“VT Halter releases more details of winning Polar Security Cutter design” –Marine Log

Marine Log provides some additional details on the specifications for the Polar Security Cutter (Heavy Polar Icebreaker) construction project, recently contracted to VT Halter.

Projected delivery dates, 2024, 2025, 2027.

  • Displacement, Full Load: 33,000 tons
  • Length: 460 ft (140 meters)
  • Beam: 88 ft (26.8 meters)
  • HP: 45,200
  • Accommodations: 186
  • Endurance: 90 days

For comparison, USCGC Polar Star is:

  • Displacement: 13,623 long tons (13,842 t) (full)
  • Length: 399 ft (122 m)
  • Beam: 83 ft 6 in (25.45 m)
  • HP: (3 × 25,000 hp (19,000 kW))
  • Accommodations: 187

Thanks to Secundius for bringing this to my attention

21 thoughts on ““VT Halter releases more details of winning Polar Security Cutter design” –Marine Log

  1. It’s interesting how the article claims that “the ship design is an evolution from the mature Polar Stern II, currently in design and construction in Germany” while the Germans have yet to even select a shipyard to build their long-awaited polar research vessel.

    45,200 hp, assuming that’s the shaft power, would nearly tie the PSC with Canada’s proposed polar icebreaker for the title of the most powerful diesel-electric icebreaker in the world.

    • This was also both interesting and a little surprising. “The ship’s combat system will be derived from the Aegis Combat System, and the Coast Guard is still mulling over the weapons loadout, Schultz told reporters on Wednesday.”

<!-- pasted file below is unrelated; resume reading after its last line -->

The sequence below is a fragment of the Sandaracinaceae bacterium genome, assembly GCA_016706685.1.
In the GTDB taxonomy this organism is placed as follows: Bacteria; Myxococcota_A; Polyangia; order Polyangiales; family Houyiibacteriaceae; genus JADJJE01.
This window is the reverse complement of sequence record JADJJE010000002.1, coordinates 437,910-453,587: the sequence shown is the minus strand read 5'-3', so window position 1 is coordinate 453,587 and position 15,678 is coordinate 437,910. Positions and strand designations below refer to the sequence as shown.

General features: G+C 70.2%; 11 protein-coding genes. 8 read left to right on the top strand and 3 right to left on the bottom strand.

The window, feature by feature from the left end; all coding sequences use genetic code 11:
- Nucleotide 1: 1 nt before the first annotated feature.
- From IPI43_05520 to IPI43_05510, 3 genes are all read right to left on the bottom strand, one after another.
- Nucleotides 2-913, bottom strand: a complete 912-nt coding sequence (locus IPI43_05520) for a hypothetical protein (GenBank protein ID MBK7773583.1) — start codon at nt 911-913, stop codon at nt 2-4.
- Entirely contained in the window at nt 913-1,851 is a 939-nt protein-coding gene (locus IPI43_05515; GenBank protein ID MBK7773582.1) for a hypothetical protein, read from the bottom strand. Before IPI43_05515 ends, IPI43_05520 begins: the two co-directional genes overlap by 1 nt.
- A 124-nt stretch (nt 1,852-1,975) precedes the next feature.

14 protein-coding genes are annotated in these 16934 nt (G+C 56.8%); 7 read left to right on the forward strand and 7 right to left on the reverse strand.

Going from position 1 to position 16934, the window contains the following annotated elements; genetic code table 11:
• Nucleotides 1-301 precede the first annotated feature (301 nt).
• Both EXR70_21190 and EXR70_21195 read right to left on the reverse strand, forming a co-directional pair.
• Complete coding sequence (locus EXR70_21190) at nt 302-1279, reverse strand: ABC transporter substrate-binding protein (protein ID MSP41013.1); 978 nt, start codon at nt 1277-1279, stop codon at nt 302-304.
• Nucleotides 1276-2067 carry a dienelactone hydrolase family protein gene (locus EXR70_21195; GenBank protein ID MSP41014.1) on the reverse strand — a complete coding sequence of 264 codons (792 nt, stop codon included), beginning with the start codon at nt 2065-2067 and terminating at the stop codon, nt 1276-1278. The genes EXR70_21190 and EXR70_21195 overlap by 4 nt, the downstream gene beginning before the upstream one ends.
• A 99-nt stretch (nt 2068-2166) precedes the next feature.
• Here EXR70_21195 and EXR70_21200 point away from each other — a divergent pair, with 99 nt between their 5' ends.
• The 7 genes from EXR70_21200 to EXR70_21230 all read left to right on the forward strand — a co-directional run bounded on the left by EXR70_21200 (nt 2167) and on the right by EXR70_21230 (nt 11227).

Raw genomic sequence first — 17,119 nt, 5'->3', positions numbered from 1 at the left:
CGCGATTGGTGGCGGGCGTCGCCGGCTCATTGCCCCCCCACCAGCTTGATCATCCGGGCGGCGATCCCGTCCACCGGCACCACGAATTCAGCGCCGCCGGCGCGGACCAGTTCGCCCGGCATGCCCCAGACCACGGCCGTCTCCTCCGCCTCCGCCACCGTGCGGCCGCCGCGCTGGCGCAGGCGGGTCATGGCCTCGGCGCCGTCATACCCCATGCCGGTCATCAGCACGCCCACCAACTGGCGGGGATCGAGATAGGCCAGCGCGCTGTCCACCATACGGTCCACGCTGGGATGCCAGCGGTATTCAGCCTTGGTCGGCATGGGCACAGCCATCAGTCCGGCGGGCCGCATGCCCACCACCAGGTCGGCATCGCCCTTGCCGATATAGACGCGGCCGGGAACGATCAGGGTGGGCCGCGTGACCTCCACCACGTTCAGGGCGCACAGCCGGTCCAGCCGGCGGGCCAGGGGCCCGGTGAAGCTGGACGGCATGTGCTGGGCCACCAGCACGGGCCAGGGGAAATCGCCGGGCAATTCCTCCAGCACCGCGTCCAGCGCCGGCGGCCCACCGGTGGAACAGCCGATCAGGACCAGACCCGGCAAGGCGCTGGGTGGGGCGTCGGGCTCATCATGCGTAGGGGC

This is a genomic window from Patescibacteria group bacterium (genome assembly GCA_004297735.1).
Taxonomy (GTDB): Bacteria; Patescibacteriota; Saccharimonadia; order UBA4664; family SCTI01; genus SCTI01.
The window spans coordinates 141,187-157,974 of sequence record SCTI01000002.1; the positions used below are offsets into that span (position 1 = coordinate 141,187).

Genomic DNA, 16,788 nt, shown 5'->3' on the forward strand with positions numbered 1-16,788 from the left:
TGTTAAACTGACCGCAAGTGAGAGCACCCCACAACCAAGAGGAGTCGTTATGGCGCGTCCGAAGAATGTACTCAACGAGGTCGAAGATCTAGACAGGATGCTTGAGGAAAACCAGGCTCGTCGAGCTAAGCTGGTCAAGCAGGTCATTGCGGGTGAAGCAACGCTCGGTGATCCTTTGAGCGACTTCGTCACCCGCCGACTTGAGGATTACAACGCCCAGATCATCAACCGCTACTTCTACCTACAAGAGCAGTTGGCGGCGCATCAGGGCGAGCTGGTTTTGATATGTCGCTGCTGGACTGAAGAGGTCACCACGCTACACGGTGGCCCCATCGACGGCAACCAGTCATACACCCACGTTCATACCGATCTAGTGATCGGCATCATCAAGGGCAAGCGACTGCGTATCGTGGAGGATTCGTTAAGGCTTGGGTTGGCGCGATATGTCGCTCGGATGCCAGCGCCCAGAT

2. Unless my math is wrong USCGC Healy is already 34500 KW (46500 HP) and it is only rated as a medium breaker. Wondering if this is a “heavy icebreaker” in name only.

    • Your math is right but Healey does not have that much shaft horsepower because that is provided by two electric motors of 11.2 MW each for 22.4 MW total or 30,039 HP. The Coast Guard break point for classification as a heavy icebreaker is 40,000 shaft HP.

  3. I see that you’re quoted USCGC Polar Star as having 75,000 shp whereas other sources claim that the gas turbines are rated at “only” 60,000 shp in continuous operation. When I visited one of the ships a few years ago, I asked about this discrepancy because I thought there’s a switch that allows the operator to activate some kind of “afterburner” for a limited amount of time. How I understood their explanation is that this is an inherent feature of a gas turbine: if the shaft slows down for example due to propeller ice contact, the gas turbine will automatically increase fuel supply and, consequently, shaft torque to maintain constant rpm (and as power = rpm x torque, there you have that extra power). However, this can only be sustained for a limited amount of time before the temperature alarm cuts off the fuel.